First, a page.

By Stephanie March
By Dara Moskowitz Grumdahl
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The Morning After
By Tad Simons
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by Arts & Nightlife Editors
By Allison Kaplan
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By Edina Realty
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By Emily Howald Sefton
By Real Brides-to-Be
By: | Posted: 10/24/2011
the past 20 years, the art of graphic design has gone from something only a few
well-trained people could do very well to something everyone can do rather
badly. Despite sophisticated software programs and ever-more-powerful
computers, there are still relatively few people who can put words and images
together in creative, thought-provoking, sophisticated ways. Just take a look
at the average PowerPoint presentation and you’ll see what I mean.
Walker Art Center’s new exhibit, Graphic
Design: Now in Production, is a celebration of the graphic arts,
particularly in the areas of typography, information design, magazine and book
production, posters, movie credits, and, as it turns out, heavy metal bands.
Did you know that one man, Christophe Szpajdel—the so-called “dark lord of
logos”—is single-handedly responsible for creating most of those swirly,
archaic, demonic-looking Van Helsing logos so popular with death-metal bands?
Destruktor, Bliss of Flesh, Moonspell, Sadistic Slaughter, Distilled
Blood—Szpajdel created the logos for these bands and more than 7,000 others.
Which means, of course, that all of these musicians dedicated to the ideals of
anarchy, defiance, and the right to get as many tattoos as you want, are about
as creatively diverse as a glass of milk.
I digress. Szpajdel’s wall of logos is only a very small part of this ambitious
show, which spans 10,000 square feet and encompasses a wide variety of design
approaches and mediums. Of particular interest are the increasingly creative
approaches to information design, which we rely upon more and more to make
sense of a world awash in data. A poster by David McCandless called the
“Billion Dollor-o-Gram,” uses various-sized color squares to illustrate where
America’s money went in 2009. Fully half of the poster, or almost $12 trillion,
is a big peach-colored square labeled “Worldwide cost of the global financial
crisis.” Another graphic offers a statistical representation of media “scare” stories
of the past decade, starting with Y2K.
branding is also a significant part of the show. You’ll get the low-down on
such familiar corporate logos as Pfizer, Google, Starbucks, YMCA, and dozens of
others. How these logos connect with and communicate an organization’s identity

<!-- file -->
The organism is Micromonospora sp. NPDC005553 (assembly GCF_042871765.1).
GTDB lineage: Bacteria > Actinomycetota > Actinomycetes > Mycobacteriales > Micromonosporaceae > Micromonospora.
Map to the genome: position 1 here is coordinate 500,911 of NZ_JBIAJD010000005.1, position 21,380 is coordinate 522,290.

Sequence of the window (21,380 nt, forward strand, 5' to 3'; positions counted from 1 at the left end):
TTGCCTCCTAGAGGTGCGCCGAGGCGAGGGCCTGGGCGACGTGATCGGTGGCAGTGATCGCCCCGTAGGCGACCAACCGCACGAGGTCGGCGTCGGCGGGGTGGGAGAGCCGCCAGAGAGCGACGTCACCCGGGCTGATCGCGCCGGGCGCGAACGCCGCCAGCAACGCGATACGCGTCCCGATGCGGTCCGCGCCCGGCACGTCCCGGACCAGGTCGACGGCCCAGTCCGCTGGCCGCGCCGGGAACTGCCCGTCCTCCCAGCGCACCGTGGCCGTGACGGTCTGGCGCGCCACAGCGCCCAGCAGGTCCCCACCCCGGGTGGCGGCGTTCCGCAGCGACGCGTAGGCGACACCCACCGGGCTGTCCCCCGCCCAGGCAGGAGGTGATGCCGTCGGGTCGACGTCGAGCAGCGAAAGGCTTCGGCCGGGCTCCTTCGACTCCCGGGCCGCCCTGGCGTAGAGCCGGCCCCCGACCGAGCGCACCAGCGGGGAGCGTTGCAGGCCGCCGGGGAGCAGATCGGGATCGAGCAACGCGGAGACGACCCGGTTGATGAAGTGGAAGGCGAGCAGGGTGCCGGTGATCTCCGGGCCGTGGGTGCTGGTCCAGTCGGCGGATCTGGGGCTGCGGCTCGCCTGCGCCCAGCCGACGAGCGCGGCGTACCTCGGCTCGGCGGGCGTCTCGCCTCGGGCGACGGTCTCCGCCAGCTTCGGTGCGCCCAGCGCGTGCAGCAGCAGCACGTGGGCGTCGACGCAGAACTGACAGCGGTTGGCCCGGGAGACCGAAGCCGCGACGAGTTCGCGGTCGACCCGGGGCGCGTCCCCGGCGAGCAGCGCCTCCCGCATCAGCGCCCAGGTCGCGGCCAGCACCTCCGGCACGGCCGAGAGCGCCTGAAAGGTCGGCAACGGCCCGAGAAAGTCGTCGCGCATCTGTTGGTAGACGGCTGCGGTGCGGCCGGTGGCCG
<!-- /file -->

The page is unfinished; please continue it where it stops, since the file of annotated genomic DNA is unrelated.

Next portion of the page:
and mission is a science unto itself, and now that social media allows people
to interact directly with brands, a whole new era of branding evolution has
are several rooms and kiosks dedicated to graphic design in movies, video, and
on TV. And though it’s not particularly edifying to see the opening credits of
such shows as Dexter and Six Feet Under played over and over, it does get you
thinking about how much thought and energy goes into those opening sequences
that you fast-forward through to get to the show.
Somewhat strangely, the largest
section of the show is dedicated to the most dated of technologies: magazines
and books. Magazines from all over the world on display, demonstrating the many
ways in which print publications have been trying to engage and enchant readers
enough to lure some money out of their wallets. Books old and new are also on
display, which is nice, because it’s worth remembering that the Times New Roman
font was not created on a computer; it was it created in the 1930s, when burly
men with strong fingers had to set each letter of type by hand. There is also
an iPad kiosk where people can see how magazines like Wired are leveraging the possibilities of the tablet computer to enhance
the appeal of their content.
the exhibit ends at a section where graphic design intersects with product
design. The section looks like a shop where you can buy designer wallpaper,
gift wrap, books, tote bags, t-shirts, and various other items—because it is! Here, in what amounts to a brilliant meta-commentary on the idea of "value," the symbiosis of art and
commerce full circle.
Andrew Blauvelt and Ellen Lupton worked closely with several designers in the
Twin Cities, so when this show moves on to New York’s National Design Museum
next year we’ll be well represented. Maybe by then the committee that’s trying
to re-brand the Twin Cities as a place so exciting you hardly even notice the
cold will have its message down.
Graphic Design: Now in Production continues at the Walker
Art Center through Jan. 22, 2012.
Tad Simons is a contributing editor for Mpls.St.Paul Magazine's arts and entertainmenet section. See bio
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